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Evening Telegraph, Thursday, April 11, 1974
Transcribed by Greville Watson, October 2009
Dream falls on hard times
by Bob Stonebridge

The Historic Hunting Lodge
The historic hunting lodge - and "fairy castle" of Mrs Freestone's dreams

A fairy castle is slowly losing it pride and its character in a desolate corner of Rushden. It stands empty and lonely in the grounds where royal huntsmen once chased deer for the aristocracy.

It's not really a castle, but it was once in the eyes of housewife, Mrs Gwen Freestone, who used to play near the building when she was a girl. "It's falling to pieces and I think that's deplorable and a wicked, crying shame," said Mrs Freestone.

The castle she once worshipped from afar as a youngster is the ancient Hunting Lodge at Higham Park, just off Rushden's Avenue Road.


The history of the park, once a part of Higham Ferrers Castle's estate, stretches back 800 years.

The Herefordshire company, Velcourt Ltd., have farmed the land for over a year while they searched for a buyer. Their aim is for the buyer to occupy the lodge and rent the land back to Velcourt to farm. They have had inquiries but so far no one has been interested enough to hand over the money for the lodge or its 350 acres. Meanwhile the Hunting Lodge stands and waits alone with its memories.

Mrs Freestone said windows have been broken and the front door is open for anyone to walk in. Farmworkers have left behind bottles of sour milk and empty food boxes and packets. "One of the ceilings has completely collapsed," said Mrs Freestone. "It's going to rack and ruin. It does seem such a shame because there are so few historical buildings in this area."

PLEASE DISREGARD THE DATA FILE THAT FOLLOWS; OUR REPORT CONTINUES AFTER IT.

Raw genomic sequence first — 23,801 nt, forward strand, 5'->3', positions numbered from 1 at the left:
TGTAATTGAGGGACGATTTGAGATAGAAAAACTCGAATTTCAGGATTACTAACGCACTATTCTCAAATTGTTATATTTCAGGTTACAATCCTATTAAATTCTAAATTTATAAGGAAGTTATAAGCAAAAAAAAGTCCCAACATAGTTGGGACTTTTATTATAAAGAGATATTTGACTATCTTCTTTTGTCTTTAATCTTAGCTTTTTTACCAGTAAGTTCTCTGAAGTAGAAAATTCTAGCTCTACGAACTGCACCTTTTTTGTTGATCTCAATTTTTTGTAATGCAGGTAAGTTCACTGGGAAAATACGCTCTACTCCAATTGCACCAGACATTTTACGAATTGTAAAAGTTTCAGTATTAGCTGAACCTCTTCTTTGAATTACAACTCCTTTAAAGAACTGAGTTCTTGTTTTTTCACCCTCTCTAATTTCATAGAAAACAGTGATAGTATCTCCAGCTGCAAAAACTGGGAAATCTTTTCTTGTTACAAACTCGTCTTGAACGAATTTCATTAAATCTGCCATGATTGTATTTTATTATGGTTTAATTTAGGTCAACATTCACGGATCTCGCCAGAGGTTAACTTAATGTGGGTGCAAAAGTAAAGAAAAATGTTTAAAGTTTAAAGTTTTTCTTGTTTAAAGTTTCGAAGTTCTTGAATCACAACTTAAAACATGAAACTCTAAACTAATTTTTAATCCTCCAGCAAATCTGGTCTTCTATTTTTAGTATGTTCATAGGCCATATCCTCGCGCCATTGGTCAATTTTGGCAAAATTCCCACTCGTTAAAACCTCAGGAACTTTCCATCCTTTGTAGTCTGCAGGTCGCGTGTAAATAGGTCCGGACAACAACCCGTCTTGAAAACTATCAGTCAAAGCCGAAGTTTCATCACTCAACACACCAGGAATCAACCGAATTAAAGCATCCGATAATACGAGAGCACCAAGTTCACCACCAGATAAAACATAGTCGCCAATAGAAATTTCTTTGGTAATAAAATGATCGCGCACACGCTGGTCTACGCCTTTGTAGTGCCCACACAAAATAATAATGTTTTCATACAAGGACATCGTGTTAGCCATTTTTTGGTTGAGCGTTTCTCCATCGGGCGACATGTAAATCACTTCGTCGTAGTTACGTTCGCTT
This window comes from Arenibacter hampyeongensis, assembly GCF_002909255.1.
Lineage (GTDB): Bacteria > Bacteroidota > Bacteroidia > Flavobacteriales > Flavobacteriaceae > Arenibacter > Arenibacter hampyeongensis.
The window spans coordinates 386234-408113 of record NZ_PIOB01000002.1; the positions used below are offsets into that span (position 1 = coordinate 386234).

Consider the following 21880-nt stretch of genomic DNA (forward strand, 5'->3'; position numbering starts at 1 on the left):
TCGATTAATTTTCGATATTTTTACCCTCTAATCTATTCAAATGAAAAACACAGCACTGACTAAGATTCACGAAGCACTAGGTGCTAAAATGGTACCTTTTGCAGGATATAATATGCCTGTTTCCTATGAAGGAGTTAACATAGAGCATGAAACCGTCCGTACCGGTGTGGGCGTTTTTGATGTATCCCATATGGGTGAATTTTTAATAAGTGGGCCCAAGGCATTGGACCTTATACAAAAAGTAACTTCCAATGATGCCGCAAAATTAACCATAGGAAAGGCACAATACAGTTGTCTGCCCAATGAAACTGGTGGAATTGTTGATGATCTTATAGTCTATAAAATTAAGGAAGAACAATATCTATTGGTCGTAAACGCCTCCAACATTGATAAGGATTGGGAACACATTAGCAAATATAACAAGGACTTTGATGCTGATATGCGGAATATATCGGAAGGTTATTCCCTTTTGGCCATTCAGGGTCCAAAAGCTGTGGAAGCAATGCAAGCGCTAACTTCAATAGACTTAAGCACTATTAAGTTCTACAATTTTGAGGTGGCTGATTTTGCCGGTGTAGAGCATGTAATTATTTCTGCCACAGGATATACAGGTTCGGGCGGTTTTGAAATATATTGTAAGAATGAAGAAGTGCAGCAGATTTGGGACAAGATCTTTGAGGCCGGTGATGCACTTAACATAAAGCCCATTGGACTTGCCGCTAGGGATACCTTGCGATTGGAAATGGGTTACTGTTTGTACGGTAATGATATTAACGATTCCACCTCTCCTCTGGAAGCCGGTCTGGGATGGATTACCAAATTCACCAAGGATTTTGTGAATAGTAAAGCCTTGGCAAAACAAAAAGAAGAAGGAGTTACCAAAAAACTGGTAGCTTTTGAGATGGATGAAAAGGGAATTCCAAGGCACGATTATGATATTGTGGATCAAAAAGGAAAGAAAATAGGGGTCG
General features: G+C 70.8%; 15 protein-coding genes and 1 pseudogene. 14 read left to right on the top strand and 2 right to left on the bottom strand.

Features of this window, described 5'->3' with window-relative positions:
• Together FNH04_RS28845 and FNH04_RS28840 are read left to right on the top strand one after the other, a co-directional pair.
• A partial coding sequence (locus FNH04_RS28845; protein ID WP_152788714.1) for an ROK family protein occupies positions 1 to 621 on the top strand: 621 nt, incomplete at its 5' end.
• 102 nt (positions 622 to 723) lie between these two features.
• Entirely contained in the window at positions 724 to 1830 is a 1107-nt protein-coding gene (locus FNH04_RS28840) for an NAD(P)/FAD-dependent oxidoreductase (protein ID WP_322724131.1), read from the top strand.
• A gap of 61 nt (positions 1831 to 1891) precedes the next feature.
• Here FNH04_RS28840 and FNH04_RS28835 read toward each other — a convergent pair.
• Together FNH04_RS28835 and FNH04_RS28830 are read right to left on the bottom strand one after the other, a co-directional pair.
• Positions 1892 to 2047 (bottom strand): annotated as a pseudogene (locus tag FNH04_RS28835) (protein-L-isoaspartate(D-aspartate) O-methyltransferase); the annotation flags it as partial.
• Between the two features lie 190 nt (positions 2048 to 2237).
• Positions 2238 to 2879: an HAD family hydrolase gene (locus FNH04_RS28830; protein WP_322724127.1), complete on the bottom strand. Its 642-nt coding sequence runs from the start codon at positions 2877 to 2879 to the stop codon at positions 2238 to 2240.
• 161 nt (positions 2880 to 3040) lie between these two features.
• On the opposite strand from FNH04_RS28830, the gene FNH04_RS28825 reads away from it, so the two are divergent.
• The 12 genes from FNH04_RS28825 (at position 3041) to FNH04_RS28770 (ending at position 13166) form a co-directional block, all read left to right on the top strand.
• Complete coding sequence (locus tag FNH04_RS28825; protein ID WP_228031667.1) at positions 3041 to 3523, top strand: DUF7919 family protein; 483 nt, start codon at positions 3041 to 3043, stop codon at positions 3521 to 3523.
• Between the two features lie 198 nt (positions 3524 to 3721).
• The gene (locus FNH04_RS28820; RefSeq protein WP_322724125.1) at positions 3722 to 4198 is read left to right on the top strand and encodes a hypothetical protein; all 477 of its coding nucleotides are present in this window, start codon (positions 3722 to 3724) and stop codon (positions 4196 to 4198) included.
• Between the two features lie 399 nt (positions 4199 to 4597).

Mrs Freestone, of Avenue Road, can see the Hunting Lodge from her kitchen window. Every day she takes her labrador for a walk along Higham Park Road.

The latest chapter in its history began when farmer William Holt sold the lodge - his farmhouse - and land to a large farming company.


"When we were kids it was like a fairy castle. I wish I could afford to buy it," she said. Mrs Freestone wished there was some way to raise money to buy the lodge so that it could benefit the town.

Velcourt are expecting in the region of £800 an acre for the property, which would make the total cost £280,000. Mr Tim King, a director of Velcourt, does not agree with Mrs Freestone on the condition of the building, which he described as "fair". He said there was some outside damage by youngsters and his company were in the process of boarding up windows.


"It's a very old house and to be restored it would need money spending on it. Not the whole house was lived in," he said. "We are naturally taking every precaution that the building does not deteriorate."

When Mr Howard Iliffe, of Avenue Road, described the building's condition he said: "It's rather bad at the moment. Everything's falling to bits." Mr Iliffe, who runs a butcher's and grocer's in Moor Road [Rushden], is another who uses the park to take his dogs for a walk. "I don't like to see anything deteriorate, but it's a question of economics. Who's going to foot the bill to restore it?" he said.

In the past there have been suggestions that the land could be used for a golf course or some other kind of leisure centre.


But not everyone is worried about the future of Rushden's ancient Hunting Lodge and its grounds.

Mrs Helen Donald, of Avenue Road, said: "I couldn't care less what happens to it. It's a dog lane, that's all it's used for."

Dr Paul Wix, a Rushden county councillor who lives near Higham Park, has written to his council's planning department to ask them to assess the building for its historical value. Dr Wix, of Bedford Road, has also written to the Department of the Environment on the issue. He hopes to have the Hunting Lodge listed as a building of historical interest.

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